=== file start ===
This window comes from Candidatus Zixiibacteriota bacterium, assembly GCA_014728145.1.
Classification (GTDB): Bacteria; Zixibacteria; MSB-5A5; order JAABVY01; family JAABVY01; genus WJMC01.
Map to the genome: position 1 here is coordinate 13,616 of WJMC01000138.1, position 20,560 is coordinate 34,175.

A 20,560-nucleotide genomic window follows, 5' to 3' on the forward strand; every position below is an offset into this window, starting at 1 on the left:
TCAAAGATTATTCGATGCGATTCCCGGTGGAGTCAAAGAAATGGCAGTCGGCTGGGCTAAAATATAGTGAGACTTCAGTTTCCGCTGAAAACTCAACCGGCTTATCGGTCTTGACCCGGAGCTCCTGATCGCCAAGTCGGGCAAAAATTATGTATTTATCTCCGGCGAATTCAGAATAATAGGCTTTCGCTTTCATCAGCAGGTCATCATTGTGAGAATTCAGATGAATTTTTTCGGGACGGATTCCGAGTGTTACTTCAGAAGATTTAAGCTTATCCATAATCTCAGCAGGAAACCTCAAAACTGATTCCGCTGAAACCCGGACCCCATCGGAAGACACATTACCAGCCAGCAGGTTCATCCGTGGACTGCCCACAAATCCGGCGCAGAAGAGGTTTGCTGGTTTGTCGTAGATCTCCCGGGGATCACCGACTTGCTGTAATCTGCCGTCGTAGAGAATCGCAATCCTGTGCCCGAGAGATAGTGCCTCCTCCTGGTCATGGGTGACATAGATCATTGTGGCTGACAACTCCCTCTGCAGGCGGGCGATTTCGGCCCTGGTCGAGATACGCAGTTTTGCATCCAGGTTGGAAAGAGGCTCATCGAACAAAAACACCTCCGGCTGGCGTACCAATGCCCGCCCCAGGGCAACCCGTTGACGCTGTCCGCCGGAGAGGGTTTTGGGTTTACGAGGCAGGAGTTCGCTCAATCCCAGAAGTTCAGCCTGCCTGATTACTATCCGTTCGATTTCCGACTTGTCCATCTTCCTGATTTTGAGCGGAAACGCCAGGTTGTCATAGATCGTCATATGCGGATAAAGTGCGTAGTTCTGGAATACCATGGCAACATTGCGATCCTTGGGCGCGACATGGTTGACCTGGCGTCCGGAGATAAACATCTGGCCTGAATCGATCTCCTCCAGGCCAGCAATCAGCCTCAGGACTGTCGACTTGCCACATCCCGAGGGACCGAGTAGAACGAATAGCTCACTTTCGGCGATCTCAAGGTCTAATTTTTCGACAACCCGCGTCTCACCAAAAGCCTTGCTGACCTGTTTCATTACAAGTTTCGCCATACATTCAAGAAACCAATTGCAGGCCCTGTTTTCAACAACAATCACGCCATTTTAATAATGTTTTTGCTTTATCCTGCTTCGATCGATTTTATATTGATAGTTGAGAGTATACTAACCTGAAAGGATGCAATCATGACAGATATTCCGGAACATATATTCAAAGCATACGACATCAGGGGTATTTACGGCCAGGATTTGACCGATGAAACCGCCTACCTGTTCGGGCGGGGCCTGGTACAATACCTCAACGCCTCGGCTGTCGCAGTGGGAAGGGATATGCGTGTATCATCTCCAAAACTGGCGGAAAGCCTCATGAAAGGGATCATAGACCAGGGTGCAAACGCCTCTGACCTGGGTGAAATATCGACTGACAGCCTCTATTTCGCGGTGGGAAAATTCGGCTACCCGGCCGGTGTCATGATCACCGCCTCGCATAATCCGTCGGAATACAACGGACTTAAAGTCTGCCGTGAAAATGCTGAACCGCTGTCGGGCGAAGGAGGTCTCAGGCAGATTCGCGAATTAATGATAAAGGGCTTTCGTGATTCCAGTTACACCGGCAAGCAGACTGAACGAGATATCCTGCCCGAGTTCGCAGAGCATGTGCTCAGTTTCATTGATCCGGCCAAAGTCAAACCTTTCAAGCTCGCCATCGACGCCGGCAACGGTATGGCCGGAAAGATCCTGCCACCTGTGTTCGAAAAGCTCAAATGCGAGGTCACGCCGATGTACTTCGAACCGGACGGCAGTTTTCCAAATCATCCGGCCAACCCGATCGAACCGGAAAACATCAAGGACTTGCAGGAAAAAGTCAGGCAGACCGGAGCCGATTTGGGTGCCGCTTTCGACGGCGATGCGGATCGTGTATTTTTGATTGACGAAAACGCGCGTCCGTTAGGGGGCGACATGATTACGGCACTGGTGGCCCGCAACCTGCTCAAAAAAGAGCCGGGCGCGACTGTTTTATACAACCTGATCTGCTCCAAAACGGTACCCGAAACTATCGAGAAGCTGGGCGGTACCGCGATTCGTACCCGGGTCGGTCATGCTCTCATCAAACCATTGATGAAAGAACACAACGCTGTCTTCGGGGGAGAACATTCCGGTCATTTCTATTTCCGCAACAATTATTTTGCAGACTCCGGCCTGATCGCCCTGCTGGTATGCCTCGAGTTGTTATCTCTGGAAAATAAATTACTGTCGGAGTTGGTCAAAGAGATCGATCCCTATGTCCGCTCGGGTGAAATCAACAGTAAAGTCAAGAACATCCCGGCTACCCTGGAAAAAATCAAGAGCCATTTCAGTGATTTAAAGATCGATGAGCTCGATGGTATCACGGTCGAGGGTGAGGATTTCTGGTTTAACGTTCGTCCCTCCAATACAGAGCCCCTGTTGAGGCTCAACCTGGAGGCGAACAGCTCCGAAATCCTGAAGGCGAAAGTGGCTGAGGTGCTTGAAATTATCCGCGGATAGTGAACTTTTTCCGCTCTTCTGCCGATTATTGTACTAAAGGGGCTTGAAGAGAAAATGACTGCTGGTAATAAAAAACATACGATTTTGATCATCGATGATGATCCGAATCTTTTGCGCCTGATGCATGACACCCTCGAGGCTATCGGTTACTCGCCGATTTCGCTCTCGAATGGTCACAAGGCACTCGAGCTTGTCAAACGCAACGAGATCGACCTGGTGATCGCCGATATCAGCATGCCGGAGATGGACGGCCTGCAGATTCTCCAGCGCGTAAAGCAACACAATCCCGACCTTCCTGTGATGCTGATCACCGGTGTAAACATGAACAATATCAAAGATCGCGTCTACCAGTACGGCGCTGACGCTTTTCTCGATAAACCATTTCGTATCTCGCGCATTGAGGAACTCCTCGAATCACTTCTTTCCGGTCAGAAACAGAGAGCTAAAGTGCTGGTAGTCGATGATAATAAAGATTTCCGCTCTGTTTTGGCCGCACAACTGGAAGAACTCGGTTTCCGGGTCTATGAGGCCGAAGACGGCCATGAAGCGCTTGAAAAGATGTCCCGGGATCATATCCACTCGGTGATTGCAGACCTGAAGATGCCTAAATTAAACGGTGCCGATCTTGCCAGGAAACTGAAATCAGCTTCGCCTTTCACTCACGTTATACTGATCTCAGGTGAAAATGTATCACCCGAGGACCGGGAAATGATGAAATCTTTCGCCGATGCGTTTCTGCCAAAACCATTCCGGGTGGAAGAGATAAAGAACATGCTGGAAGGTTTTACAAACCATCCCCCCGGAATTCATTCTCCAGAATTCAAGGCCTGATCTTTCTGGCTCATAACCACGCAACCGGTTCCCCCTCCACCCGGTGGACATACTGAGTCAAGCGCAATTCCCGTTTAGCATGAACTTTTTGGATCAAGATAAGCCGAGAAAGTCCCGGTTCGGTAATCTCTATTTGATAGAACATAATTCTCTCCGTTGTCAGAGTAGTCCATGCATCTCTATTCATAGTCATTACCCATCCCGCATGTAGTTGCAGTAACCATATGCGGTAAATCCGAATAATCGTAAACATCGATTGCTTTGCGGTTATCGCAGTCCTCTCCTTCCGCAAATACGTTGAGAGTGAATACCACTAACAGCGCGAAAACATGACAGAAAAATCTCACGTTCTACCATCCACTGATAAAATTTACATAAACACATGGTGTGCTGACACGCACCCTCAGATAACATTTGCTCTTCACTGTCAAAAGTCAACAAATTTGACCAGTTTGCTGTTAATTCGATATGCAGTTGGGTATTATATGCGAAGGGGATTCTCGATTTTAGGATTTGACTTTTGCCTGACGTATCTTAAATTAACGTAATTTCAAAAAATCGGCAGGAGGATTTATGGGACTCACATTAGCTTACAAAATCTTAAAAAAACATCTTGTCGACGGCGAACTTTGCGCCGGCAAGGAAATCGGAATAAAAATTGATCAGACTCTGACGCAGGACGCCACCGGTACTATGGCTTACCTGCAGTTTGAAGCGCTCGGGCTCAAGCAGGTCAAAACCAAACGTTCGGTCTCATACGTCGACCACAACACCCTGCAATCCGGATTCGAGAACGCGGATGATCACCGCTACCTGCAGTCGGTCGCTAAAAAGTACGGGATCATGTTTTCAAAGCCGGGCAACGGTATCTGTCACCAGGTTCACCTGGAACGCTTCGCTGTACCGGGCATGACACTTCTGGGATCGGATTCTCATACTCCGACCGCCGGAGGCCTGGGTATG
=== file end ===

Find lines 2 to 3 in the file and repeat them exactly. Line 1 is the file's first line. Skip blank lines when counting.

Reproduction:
Classification (GTDB): Bacteria; Zixibacteria; MSB-5A5; order JAABVY01; family JAABVY01; genus WJMC01.
Map to the genome: position 1 here is coordinate 13,616 of WJMC01000138.1, position 20,560 is coordinate 34,175.